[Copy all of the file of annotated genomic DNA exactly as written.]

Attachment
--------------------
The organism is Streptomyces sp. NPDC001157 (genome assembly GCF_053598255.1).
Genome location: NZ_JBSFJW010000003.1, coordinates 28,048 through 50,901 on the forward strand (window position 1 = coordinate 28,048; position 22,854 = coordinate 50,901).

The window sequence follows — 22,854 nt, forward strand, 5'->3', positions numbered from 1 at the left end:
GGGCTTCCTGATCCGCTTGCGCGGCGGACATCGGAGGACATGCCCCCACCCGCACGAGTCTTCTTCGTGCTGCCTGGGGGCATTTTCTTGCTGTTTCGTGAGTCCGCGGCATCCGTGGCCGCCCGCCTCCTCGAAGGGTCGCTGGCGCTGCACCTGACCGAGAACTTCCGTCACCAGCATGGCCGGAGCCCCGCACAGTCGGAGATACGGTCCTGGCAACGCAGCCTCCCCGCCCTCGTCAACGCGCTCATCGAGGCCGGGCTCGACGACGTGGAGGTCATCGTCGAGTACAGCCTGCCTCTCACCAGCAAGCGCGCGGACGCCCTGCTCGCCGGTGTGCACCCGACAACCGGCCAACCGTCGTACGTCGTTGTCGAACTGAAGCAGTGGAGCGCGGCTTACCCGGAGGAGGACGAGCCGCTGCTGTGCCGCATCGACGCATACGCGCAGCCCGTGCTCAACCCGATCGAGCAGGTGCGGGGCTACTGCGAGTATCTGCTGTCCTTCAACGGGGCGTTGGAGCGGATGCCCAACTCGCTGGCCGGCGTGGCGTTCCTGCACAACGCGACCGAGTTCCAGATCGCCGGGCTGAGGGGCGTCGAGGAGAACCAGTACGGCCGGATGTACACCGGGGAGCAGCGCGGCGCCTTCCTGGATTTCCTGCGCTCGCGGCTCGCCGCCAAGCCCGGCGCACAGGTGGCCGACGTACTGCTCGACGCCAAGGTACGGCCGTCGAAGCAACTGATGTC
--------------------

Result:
The organism is Streptomyces sp. NPDC001157 (genome assembly GCF_053598255.1).
Genome location: NZ_JBSFJW010000003.1, coordinates 28,048 through 50,901 on the forward strand (window position 1 = coordinate 28,048; position 22,854 = coordinate 50,901).

The window sequence follows — 22,854 nt, forward strand, 5'->3', positions numbered from 1 at the left end:
GGGCTTCCTGATCCGCTTGCGCGGCGGACATCGGAGGACATGCCCCCACCCGCACGAGTCTTCTTCGTGCTGCCTGGGGGCATTTTCTTGCTGTTTCGTGAGTCCGCGGCATCCGTGGCCGCCCGCCTCCTCGAAGGGTCGCTGGCGCTGCACCTGACCGAGAACTTCCGTCACCAGCATGGCCGGAGCCCCGCACAGTCGGAGATACGGTCCTGGCAACGCAGCCTCCCCGCCCTCGTCAACGCGCTCATCGAGGCCGGGCTCGACGACGTGGAGGTCATCGTCGAGTACAGCCTGCCTCTCACCAGCAAGCGCGCGGACGCCCTGCTCGCCGGTGTGCACCCGACAACCGGCCAACCGTCGTACGTCGTTGTCGAACTGAAGCAGTGGAGCGCGGCTTACCCGGAGGAGGACGAGCCGCTGCTGTGCCGCATCGACGCATACGCGCAGCCCGTGCTCAACCCGATCGAGCAGGTGCGGGGCTACTGCGAGTATCTGCTGTCCTTCAACGGGGCGTTGGAGCGGATGCCCAACTCGCTGGCCGGCGTGGCGTTCCTGCACAACGCGACCGAGTTCCAGATCGCCGGGCTGAGGGGCGTCGAGGAGAACCAGTACGGCCGGATGTACACCGGGGAGCAGCGCGGCGCCTTCCTGGATTTCCTGCGCTCGCGGCTCGCCGCCAAGCCCGGCGCACAGGTGGCCGACGTACTGCTCGACGCCAAGGTACGGCCGTCGAAGCAACTGATGTC